director Jacques Richard
There are the things that they teach you in film history and then there are the things that they don’t teach you. And then there are the things that they should teach you.
Case in point: Henri Langlois, co-founder of the Cinémathèque Française and a man who is or at least ought to be the patron saint of film history and restoration.
Many Americans casually know that it was the French who began appreciating a lot of American popular culture artifacts that Americans would, quite notably the cinema. Cinema may have been invented in France by the Lumiere brothers or in America by Thomas Edison, but in many ways it was Langlois and his Cinémathèque that invented appreciating cinema. Starting even before WWII, Langlois collected film (reels of movies that were otherwise just destroyed, such was the way back in the day) and exhibited films, curated the films, saved and protected films, originating with the quickly nearly forgotten Silent Era.
Perhaps to suggest that he is the originator of such acts is pure overstatement, but his contributions are astounding. And for every single thing that he contributed, how much has echoed and resonated beyond his mere acts of preservation.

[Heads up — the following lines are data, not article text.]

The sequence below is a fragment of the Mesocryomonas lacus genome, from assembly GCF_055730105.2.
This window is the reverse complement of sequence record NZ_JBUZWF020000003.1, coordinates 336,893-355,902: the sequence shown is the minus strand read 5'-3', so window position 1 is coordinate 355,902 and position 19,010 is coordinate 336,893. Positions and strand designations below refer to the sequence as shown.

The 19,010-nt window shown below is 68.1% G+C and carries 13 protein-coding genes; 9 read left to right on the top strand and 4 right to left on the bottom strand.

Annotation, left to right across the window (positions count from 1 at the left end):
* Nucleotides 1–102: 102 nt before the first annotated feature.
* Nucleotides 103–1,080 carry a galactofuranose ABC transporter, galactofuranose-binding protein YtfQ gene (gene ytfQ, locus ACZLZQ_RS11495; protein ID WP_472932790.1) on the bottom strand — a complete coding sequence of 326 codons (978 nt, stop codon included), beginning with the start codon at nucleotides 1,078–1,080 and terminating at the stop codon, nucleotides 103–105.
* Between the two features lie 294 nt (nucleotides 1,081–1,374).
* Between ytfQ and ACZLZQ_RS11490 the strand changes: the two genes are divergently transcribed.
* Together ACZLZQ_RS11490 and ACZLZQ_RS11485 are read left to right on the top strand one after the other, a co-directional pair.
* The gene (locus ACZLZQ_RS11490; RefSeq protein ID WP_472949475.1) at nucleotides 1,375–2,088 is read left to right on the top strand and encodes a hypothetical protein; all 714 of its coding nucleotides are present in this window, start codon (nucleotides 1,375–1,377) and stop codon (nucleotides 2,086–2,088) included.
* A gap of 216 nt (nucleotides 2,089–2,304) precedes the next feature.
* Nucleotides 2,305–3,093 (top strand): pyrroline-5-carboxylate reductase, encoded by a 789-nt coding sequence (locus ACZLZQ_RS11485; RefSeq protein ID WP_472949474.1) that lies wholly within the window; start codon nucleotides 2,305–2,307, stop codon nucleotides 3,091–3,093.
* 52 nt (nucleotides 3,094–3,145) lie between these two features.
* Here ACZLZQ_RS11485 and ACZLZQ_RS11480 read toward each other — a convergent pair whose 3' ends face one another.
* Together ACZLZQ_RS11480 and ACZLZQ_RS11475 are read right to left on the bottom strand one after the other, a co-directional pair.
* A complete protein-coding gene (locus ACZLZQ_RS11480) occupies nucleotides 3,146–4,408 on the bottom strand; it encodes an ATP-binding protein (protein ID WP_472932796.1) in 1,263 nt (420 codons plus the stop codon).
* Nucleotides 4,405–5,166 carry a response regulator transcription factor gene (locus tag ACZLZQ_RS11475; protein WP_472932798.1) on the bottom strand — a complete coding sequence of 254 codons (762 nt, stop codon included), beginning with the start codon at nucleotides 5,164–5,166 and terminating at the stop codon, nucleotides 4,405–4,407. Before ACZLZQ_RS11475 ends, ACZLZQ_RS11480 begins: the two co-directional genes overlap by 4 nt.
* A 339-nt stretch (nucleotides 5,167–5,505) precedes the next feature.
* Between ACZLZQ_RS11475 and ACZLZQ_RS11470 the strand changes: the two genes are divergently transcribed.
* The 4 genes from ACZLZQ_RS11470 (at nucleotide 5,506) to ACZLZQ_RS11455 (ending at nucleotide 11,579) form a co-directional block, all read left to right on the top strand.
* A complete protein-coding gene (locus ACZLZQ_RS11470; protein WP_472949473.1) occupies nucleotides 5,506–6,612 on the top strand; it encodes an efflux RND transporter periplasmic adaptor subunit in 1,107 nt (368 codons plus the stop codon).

And it’s almost impossible in this day and age to imagine the impact of the Cinémathèque in a time before the ready availability of film and films. That he managed to collect and show films that otherwise no one had any way or possibility of seeing. He championed a multitude of directors of world cinema, was even given the Legion of Honor, presented at his request by Alfred Hitchcock.
The 2004 French documentary Henri Langlois: The Phantom of the Cinémathèque is indeed a fine primer on the man, featuring copious interviews with him from archival footage (he died in 1977). The film does a fine job of covering the whole of Langlois, his friends, comrades, students, and influence. And it makes me regret to the highest level that I did not go to the Henri Langlois Musée du Cinéma in Paris which was shuttered after a fire in 1997. It was Langlois’ utter construct, a collection of such a wide variety of objects and ideas, the man’s pure vision.
Frankly, I think if I started a film history class, I think it could well kick-off with a significant appreciation and understanding of Langlois and his contribution to the appreciation and preservation of cinema. He signifies so much in what film studies has been all about. He is the patron saint for me.